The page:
This trial allowed crossover to alternate treatments, and when these data become available, they should shed light on optimal sequencing of endocrine agents, he said.

Additionally, an international trial in HR-positive postmenopausal women with T2-4, N0-2, M0 disease found that letrozole produced greater tumor responses than tamoxifen by a number of different measures and allowed for breast-conserving therapy in 45% vs 35% of patients.

"These results confirm that primary endocrine therapy is feasible in select patients who are not candidates for surgery or for whom primary chemotherapy may not be appropriate due to refusal or comorbid conditions. Additionally, the data suggest that letrozole is superior to tamoxifen in this setting," he said.

Regarding the newest aromatase inhibitor, exemestane, a European Organization for the Research and Treatment of Cancer (EORTC) phase II trial has shown improved response rates and clinical benefit vs tamoxifen (Dirix L et al: Proc Am Soc Clin Oncol 20:29a, 2001, abstract #114), and a phase III extension is evaluating progression-free survival.

Exemestane also produces "dramatic reductions" in peripheral, intratumoral, and nonmalignant breast tissue aromatase activity and tumor volumes, Dr. Gradishar said.

"The experience with exemestane as primary endocrine therapy mirrors the data available with both letrozole and anastrozole," he said.

The aromatase inhibitors can be considered for postmenopausal patients who have ER-positive and/or progesterone-positive breast cancer and are not candidates for immediate surgery or chemotherapy, Dr. Gradishar concluded. He noted that there appears to be a small fraction of patients who might benefit from using one class of these agents after progressing on another class.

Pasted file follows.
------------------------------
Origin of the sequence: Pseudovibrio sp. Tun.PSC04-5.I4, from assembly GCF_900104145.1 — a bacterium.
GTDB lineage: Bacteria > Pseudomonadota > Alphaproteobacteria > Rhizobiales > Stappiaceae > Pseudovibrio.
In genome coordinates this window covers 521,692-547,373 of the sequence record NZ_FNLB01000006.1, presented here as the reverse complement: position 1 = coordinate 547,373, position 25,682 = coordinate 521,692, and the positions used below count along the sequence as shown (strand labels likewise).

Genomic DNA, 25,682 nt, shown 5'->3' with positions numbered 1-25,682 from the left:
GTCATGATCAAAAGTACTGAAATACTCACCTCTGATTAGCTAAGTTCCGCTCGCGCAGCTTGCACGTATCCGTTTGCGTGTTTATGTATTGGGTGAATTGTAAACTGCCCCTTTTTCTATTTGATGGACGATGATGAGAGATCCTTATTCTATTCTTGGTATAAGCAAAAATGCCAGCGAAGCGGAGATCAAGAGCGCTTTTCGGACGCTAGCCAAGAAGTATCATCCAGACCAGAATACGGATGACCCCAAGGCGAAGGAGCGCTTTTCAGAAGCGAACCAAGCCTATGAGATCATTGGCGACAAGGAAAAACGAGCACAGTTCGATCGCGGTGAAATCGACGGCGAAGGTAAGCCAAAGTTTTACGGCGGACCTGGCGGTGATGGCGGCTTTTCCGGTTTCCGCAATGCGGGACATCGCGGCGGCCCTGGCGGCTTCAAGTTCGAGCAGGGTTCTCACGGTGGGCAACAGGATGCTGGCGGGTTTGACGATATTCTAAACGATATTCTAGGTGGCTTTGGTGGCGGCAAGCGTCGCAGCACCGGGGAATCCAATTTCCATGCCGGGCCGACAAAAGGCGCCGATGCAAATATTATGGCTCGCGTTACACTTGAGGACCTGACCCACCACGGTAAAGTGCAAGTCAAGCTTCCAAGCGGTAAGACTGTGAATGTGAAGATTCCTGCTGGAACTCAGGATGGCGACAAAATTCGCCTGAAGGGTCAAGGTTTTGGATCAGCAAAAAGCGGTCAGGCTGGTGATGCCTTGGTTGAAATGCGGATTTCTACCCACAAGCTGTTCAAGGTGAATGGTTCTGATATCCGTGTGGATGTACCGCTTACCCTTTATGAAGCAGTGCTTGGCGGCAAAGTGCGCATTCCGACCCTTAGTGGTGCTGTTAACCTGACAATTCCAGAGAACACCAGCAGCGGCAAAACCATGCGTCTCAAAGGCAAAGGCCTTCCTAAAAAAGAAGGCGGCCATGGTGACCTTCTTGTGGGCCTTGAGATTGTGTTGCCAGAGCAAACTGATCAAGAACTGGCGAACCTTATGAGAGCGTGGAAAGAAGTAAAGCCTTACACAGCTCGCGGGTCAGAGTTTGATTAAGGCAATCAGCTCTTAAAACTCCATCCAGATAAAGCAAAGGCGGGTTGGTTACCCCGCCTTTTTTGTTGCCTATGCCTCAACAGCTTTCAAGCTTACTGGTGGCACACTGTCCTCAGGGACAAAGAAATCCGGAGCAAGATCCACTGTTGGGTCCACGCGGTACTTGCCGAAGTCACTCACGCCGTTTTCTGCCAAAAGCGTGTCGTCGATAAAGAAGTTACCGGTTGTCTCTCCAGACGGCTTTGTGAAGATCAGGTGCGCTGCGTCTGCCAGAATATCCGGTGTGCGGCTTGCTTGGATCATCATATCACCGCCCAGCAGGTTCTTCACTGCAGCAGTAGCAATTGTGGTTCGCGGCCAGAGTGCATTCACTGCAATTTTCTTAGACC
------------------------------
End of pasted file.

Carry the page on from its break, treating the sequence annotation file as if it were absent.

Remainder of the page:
Dr. Gradishar outlined a potential treatment algorithm for these agents. In the first-line metastatic setting, he said, "there are compelling data for both letrozole and anastrozole. All three drugs [anastrozole, letrozole, exemestane] work equally well in the second-line setting. And there are some data suggesting that patients who receive an irreversible aromatase inhibitor initially might benefit from exemestane."

The next step is evaluating aromatase inhibitors in the adjuvant setting, which is underway in several trials. [See "Adjuvant Anastrozole Superior to Tamoxifen in Huge ATAC Breast Cancer Trial"] Pilot trials are also assessing the aromatase inhibitors as chemopreventive agents, Dr. Gradishar said.

Selective ER Downregulator

The structure and mode of action of the investigational selective estrogen-receptor (ER) downregulator fulvestrant (Faslodex) is markedly different from the commonly used selective estrogen-receptor modulators (SERMs), tamoxifen and raloxifene (Evista).

Most important, the fulvestrant-ER complex is rapidly degraded, resulting in loss of ER protein. The net effect is that no transcription takes place, ER-dependent cell division does not occur, and the estrogen receptor is essentially destroyed, Dr. Gradishar pointed out.

The first large trials evaluating fulvestrant as second-line metastatic therapy were reported at the 2000 San Antonio Breast Cancer Symposium. Fulvestrant proved similar to anastrozole in time to progression, time to treatment failure, objective response rate, and rate and duration of clinical benefit in one trial, and superior to anastrozole by a number of measures in the second trial.

These trials established fulvestrant as a novel endocrine therapy with a unique mechanism of action that has tumor activity equivalent to anastrozole in patients who have already received tamoxifen. Data are now maturing from a trial comparing fulvestrant to tamoxifen as first-line endocrine therapy in metastatic disease.